After the success of Roomba, the robotic vacuum cleaner of the last decade, Paolo Pirjanian -former CTO of iRobot the manufacturer of Roomba, joined forces with Maja Matarić, USC robotics professors to create a successful social robot. The keyword here is “successful”. We have seen quite a number of social robots hitting the market in the last 5 years but none was able to turn into a success. They looked nice at first glance, surely a tech marvel, but after a few interactions they lost their glamour.
Moxie, this is the name of their robot, targets children and wants to become their daily companion. By watching the clip you will surely appreciate the fluidity of the interaction, a natural language exchange that sounds really natural. The “content” of the exchange is also interesting (at least the one you can hear in the clip) aiming at establishing empathy between the robot and the child as well as to involve other “human beings” into the conversation. It has not been designed to be the companion but to be another -non exclusive- friend for the child.
From a technology point of view I have no doubt it is a marvel. From a market standpoint it is interesting to see if it will succeed. It will not be -just- about the interest in its features, it is about -mostly for me- its business model. quite innovative I would say:
- you don’t buy Moxie, you pay for its services
- the subscription, at time I am writing this, is 60$ (actually it is only 59.99) per month if you pay in advance for a full year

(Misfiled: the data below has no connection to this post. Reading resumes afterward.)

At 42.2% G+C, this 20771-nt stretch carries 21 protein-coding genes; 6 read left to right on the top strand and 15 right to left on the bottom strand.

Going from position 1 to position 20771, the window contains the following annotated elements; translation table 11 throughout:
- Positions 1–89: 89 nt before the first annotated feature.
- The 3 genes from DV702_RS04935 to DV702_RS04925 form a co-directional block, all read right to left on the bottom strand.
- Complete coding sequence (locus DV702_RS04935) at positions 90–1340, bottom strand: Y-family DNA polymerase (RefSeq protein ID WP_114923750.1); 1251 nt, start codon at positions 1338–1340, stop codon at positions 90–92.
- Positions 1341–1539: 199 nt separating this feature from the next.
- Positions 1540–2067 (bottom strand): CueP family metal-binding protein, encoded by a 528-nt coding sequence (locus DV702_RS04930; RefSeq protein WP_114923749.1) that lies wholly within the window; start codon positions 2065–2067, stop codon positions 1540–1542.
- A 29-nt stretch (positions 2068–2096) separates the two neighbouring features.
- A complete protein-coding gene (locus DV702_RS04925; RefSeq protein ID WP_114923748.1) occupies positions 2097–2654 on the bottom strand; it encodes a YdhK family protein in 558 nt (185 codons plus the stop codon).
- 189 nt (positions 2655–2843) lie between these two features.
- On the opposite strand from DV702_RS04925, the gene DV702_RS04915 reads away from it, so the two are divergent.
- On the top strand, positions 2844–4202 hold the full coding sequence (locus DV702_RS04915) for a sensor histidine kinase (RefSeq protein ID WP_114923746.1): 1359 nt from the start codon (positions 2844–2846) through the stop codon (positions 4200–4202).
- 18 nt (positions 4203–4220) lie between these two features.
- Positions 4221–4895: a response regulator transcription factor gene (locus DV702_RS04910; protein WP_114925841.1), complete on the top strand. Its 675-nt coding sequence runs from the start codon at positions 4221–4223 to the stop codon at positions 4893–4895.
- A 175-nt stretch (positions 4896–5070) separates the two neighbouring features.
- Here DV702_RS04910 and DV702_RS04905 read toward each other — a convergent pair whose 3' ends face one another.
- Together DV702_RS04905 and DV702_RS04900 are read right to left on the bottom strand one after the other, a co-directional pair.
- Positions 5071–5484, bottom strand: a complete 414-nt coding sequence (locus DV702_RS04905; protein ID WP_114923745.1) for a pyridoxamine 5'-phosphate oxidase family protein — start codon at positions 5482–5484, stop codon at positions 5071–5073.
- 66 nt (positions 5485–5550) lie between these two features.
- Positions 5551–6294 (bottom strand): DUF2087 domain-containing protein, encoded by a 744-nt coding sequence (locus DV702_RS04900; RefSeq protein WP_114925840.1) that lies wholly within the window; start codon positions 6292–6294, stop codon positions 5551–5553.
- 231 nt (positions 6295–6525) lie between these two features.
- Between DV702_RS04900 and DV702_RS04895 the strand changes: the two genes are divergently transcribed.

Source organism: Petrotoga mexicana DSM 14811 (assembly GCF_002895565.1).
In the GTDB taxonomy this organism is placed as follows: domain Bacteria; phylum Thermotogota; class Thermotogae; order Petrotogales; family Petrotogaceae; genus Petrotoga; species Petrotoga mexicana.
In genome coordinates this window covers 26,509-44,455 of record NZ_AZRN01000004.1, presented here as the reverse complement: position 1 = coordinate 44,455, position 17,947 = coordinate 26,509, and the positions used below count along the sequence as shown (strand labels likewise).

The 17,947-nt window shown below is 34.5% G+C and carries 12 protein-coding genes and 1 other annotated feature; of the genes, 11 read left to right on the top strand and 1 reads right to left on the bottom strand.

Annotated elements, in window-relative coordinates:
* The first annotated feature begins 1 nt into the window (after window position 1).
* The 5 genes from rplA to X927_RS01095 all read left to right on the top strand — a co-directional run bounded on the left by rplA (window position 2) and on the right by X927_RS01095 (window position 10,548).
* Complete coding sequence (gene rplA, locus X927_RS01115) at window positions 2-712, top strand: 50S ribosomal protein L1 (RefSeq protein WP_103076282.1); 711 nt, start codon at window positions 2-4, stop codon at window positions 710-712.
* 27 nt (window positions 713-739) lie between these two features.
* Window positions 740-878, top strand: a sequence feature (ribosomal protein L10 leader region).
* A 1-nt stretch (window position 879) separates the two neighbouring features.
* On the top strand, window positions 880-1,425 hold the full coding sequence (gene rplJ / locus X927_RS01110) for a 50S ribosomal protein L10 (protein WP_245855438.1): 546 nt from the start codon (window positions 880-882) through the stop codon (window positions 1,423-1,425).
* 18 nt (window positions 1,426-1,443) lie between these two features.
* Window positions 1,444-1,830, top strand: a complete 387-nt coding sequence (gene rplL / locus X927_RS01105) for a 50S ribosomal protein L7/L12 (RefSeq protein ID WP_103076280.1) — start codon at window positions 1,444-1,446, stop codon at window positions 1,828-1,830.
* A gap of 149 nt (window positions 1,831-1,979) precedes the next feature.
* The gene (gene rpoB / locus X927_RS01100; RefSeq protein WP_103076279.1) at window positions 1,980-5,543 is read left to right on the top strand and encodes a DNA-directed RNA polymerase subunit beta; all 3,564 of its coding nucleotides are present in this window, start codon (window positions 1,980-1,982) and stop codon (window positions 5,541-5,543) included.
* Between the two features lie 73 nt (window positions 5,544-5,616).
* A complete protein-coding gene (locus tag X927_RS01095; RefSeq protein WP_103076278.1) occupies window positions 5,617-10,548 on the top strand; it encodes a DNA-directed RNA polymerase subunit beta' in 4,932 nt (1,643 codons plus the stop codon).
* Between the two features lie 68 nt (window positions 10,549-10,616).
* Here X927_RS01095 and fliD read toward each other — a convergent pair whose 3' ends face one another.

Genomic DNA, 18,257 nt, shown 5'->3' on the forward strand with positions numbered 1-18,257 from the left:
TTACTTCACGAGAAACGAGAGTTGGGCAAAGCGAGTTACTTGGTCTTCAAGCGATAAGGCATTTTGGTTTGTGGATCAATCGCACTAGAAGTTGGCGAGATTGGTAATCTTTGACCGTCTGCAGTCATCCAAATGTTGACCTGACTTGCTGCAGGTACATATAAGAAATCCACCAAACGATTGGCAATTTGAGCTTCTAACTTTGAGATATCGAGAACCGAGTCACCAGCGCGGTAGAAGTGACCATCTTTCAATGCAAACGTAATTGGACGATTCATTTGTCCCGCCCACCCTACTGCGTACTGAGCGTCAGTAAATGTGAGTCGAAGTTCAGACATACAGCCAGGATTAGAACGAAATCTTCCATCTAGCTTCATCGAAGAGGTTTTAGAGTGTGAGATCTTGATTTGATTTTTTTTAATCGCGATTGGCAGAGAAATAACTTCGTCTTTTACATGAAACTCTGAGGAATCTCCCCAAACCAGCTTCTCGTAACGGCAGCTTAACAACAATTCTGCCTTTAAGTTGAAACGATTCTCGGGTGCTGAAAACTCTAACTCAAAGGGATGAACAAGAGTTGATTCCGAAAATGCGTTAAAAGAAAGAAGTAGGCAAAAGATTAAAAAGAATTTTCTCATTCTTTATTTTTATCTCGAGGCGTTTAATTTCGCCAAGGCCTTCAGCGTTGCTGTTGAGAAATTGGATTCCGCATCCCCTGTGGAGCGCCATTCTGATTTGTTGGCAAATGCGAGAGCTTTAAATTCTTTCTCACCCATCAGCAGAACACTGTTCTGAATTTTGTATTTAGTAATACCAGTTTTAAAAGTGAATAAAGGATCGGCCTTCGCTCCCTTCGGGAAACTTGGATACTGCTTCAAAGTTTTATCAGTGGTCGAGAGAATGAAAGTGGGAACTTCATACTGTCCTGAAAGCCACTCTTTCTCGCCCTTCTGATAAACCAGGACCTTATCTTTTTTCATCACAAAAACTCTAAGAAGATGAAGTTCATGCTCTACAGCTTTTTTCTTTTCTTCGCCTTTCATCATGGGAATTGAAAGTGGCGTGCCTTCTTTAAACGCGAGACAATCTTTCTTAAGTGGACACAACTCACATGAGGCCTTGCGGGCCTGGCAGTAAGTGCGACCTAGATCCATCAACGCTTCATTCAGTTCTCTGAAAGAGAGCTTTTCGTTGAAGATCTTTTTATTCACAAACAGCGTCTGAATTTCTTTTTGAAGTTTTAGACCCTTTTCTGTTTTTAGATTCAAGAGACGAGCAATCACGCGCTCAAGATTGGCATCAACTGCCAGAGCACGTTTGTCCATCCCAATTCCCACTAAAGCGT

- if you reserve it now for 50$ you will get it for free for the first year
Now, what impresses me is their confidence that people (parents) will find Moxie worth the monthly fee on a continuous bases. They include in their subscription unlimited use of Moxie, its continuous update with new content and full use of the cloud plus a smartphone app parents can use to monitor the children learning progress. I guess that the robot (its AI software, partly running in the cloud) will create a mirror image of the kid and will be able to finely tune the interaction so that it will never repeat itself but rather grow as the child grows. A very interesting concept, a sort of embodiment of the child Digital Twin in shape of a robot (I guess it is not by accident the Moxie company was called Embodied).
For sure I will track them looking at the market response. If successful it may open up a whole new game.
I am no expert in children education so I discussed this with a few people and with Cristina, my daughter, who is a professional educator focussing on ASD (Autism Spectrum Disorder) children. Here’s what she said:
I feel that playing with the toys of the past, like miniature cars, is more effective than playing with a tablet. The kid gains a more open relation with the world and there is a well defined separation between the kid’s self and the outer world that may be missing in the interaction with a tablet where the outside world disappears. Kids playing through a “screen” are shielded from the outside reality, tend to change frequently the inner world by jumping from one app to the next without really engaging to anyone of them -it is the web surfing paradigm once more. Once they have to confront themselves with the “real world” they often show a lack of focus and concentration, basically they tend to “surf” in the real world as they do in the cyberspace. They feel the urge to change and keep on changing (Attention Disorders). To have a balanced education a child has to learn to play in the real world AND to leverage from the interaction in the cyberspace. Missing the real world may be detrimental to the development of imagination capability, a bit like exclusively using a calculator will not develop your brain mathematical prowess (if done as a kid!). It is important for a child not to spend most of her time in front of a screen, be it a television or a tablet. Using them as a complement, on the other hand, may surely boost her capabilities and become and advantage. Looking at the clip I can see Moxie stimulating the kid to engage with other kids. Personally, however, I feel that this should remain the duty of her parents. A robot, even a nice one like Moxie, should not become a proxy for the parents.